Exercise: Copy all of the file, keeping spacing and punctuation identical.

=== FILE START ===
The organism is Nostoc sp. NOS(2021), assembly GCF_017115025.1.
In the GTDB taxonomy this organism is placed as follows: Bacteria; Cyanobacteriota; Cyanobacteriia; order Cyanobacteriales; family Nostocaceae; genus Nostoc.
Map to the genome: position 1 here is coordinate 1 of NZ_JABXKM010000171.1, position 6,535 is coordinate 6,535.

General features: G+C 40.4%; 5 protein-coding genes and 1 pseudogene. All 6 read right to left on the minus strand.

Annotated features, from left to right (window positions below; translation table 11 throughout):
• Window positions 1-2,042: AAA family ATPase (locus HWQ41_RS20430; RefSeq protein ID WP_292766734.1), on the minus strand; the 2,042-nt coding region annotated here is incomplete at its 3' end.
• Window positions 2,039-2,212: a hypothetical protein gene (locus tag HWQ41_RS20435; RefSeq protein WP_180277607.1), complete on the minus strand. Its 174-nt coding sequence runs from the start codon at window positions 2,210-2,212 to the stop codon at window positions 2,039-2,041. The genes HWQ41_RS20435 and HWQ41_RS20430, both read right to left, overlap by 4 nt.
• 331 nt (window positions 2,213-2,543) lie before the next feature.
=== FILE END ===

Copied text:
The organism is Nostoc sp. NOS(2021), assembly GCF_017115025.1.
In the GTDB taxonomy this organism is placed as follows: Bacteria; Cyanobacteriota; Cyanobacteriia; order Cyanobacteriales; family Nostocaceae; genus Nostoc.
Map to the genome: position 1 here is coordinate 1 of NZ_JABXKM010000171.1, position 6,535 is coordinate 6,535.

General features: G+C 40.4%; 5 protein-coding genes and 1 pseudogene. All 6 read right to left on the minus strand.

Annotated features, from left to right (window positions below; translation table 11 throughout):
• Window positions 1-2,042: AAA family ATPase (locus HWQ41_RS20430; RefSeq protein ID WP_292766734.1), on the minus strand; the 2,042-nt coding region annotated here is incomplete at its 3' end.
• Window positions 2,039-2,212: a hypothetical protein gene (locus tag HWQ41_RS20435; RefSeq protein WP_180277607.1), complete on the minus strand. Its 174-nt coding sequence runs from the start codon at window positions 2,210-2,212 to the stop codon at window positions 2,039-2,041. The genes HWQ41_RS20435 and HWQ41_RS20430, both read right to left, overlap by 4 nt.
• 331 nt (window positions 2,213-2,543) lie before the next feature.